On the Streets of Fair Edina

The stairs change as the staircase corkscrews down and down, towards the earth: colour, texture; both variable. Encased in sandstone, each tread is a slice of wildly spiced, exotic stone. Nothing is fixed; you almost bump in to rain soaked commuters as you concentrate on your feet. Is it twentieth century artwork or nineteenth century hubris? This is Edinburgh, so it is quite impossible to tell.

The dining room is packed full of silence. The revelry is internal, as the legion of gastronauts quest their way through a tasting menu of Scotland’s finest. Shellfish, rhubarb, crowdie. The waiting staff tend quietly to the ever-changing sea of faces, making effortless work of a shift of service. Nothing is too much. A famous face is spied fleetingly through the glass, his team mill about him like an orrery.

The gradient is too steep for revelry, but every year they come. The terraces hold host to sights, sounds and smells from a Christmas of times both gone by, and freshly upon us: cinnamon, orange and wax mingle with German sausage, chilli sauce and endless, endless soap. In the corner a stall sells Spätzle. Glittering orbs hang in the air while the screams of happy children Doppler below.

What then of the festival? A world class city of art, of history and of culture almost grinds to a halt of flamboyant exuberance for a month-long celebration of art, of dance, of song. And yet. And yet. The world knows only one thing of the Edinburgh Festival, and that can be summed up in a word: fringe.

The comedy festival which takes place in Edinburgh at the same time as the international festival, at the same time as the military tattoo, at the same time as the international book festival, is but one facet of the sprawling culture monster which subsumes this great city in revelry every August. Yet it is all we know: comedy careers, a bucketful of anecdotes and – hopefully – connections, are birthed here, and don’t the rest of us know it. For once, emerging talent has the opportunity to eclipse old.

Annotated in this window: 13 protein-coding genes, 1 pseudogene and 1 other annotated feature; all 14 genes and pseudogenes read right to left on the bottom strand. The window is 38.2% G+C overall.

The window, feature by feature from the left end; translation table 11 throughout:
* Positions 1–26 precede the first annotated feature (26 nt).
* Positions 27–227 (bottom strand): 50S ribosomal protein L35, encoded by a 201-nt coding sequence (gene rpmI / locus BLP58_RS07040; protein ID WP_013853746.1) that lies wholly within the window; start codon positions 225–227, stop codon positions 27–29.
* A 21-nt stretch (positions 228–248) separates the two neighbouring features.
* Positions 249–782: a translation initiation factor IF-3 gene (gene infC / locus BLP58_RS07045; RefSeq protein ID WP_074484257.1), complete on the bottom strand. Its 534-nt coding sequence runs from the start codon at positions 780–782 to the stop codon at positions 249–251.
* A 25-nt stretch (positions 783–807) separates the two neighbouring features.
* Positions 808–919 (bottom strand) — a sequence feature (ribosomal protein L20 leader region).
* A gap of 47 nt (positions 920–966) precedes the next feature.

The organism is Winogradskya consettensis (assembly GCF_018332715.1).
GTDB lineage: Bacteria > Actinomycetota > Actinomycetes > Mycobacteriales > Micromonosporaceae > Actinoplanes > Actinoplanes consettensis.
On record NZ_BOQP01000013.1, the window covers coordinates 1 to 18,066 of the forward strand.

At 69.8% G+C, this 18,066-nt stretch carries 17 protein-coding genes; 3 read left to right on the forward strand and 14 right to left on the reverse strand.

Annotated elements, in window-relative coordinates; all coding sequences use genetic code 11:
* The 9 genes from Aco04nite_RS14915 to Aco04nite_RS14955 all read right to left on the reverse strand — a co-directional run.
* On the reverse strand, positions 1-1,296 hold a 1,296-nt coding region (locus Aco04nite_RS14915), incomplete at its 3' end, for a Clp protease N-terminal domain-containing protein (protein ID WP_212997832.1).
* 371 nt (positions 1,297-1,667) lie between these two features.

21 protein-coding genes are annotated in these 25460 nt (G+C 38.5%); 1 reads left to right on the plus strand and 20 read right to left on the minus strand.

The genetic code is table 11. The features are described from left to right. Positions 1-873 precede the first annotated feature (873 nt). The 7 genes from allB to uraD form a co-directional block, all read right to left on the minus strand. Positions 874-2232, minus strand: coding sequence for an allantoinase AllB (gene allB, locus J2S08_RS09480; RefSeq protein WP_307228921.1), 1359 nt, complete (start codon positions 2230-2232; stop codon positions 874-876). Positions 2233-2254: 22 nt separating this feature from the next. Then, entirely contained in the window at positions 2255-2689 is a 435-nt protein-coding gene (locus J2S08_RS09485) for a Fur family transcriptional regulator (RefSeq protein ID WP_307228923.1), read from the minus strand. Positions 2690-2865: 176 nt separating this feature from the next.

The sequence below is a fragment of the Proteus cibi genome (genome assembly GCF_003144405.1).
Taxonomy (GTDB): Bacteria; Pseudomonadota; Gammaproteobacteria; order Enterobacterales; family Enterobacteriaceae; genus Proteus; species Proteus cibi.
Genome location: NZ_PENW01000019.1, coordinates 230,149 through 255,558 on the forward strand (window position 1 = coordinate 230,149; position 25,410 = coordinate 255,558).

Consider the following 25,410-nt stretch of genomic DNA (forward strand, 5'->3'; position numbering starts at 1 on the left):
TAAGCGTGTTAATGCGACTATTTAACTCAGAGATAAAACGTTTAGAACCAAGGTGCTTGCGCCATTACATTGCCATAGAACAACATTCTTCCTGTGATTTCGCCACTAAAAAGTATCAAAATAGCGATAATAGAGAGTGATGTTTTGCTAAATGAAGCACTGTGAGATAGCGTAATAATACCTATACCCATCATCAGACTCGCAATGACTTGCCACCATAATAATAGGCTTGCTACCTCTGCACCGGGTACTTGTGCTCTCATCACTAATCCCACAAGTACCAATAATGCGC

City streets run with the vomit of the entertained; parties form, storm and norm, then move on to the next rented flat. The volume level never falls below ear-threatening thrum, and the sleep debt is something only September can cope with. Add in a cubic mile of mud, a differently sacred hill and a lot of colourful smoke and you’d have a Scottish Glastonbury. At least the Scottish toilets are decent.

Like all the best cities, Edinburgh is ancient and modern in equal measure. Even the seemingly older parts of the city are, in fact, modern additions. Each bears the name of a Hanovarian, and stands in military row, almost nodding to the passing tourists. Old Edinburgh has a seamier charm; a grubbier respectability: this is a city which has experienced and led life for centuries, and it’s going nowhere.

Like all capital cities, Edinburgh is a tourist trap and a place of home and work in equal measure. Streets filled with shuffling masses, trying to take pictures of the architectural mix. Weaving through and past them commuters race for buses, trains and trams: trying to get to work; trying to get home; trying to live their normal lives. The backdrop is not lost on them; they just don’t have time for it.